4. Ryan Cunningham says

    This post is so on point, I think I’m bleeding. You’re like some kind of god damn logic ninja. Thank you!

  5. says

    Seems bizarre to me that so many self identified atheists are saying they “think” he was mentally ill, or they “are of the opinion” that he was mentally ill…. What they mean to say is they *believe* he was mentally ill, and based on what evidence? He took some anti-psychotics that are prescribed to autistic people… Not necessarily mentally ill people. He killed people, something that people who are not mentally ill do all the while. He had extreme beliefs founded in delusion, just look at creationists FFS! I thought belief with such scant evidence was anathema to atheists?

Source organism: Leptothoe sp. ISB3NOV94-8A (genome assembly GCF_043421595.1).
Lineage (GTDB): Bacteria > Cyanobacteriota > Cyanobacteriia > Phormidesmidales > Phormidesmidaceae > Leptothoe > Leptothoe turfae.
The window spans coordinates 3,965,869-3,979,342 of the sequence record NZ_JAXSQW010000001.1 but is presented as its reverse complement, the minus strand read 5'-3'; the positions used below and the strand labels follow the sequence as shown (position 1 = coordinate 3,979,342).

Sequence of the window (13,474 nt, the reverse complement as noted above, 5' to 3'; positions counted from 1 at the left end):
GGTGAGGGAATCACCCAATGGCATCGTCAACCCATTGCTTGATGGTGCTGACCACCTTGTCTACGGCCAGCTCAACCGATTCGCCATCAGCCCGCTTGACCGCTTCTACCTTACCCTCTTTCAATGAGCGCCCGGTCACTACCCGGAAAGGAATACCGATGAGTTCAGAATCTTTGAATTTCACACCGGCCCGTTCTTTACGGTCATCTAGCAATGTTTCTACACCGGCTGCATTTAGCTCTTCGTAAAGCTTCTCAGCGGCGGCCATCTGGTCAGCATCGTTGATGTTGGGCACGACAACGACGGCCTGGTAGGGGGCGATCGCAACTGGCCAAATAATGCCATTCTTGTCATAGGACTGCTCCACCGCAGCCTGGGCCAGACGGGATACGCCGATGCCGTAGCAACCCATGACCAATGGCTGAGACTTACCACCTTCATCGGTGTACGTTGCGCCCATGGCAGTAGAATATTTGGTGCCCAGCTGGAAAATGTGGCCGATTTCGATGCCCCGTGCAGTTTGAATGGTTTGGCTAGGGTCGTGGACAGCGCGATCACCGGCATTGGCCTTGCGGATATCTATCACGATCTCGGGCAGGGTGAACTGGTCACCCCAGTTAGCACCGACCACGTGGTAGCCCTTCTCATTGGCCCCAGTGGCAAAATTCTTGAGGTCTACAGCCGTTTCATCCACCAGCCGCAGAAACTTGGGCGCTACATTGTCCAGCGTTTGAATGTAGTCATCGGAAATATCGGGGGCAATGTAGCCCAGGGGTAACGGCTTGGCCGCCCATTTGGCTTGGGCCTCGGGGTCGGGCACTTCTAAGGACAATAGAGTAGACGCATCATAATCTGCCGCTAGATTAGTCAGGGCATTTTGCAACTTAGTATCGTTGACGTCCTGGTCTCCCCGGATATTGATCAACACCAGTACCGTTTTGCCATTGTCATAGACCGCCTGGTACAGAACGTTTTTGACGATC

• dthunt says

      The tabooing of “believe” and “faith in” and so forth is fairly wide-spread in the community, and there are reasons for it that make it not surprising, and in some cases it makes a great deal of sense.

      Incidentally, “self identified” in combination with “atheists” leaves the impression that you do not think that they are in fact atheists, and/or look down on those people. You will have better luck engaging with atheists if you just leave out the “self identified” thing. If you are trying to differentiate between people you would label as atheists (based on your observations) and those who definitely prefer that label, there are other ways to do that that will generally play better.

      As far as the observations about the mind of Elliot Rodger, read his manifesto. It is FILLED with very useful evidence regarding his mental states. I would not expect a psychologist who looked at JUST the manifesto to be unable to reach any sorts of conclusions about the mind of Elliot Rodger.

    • says

      oolon: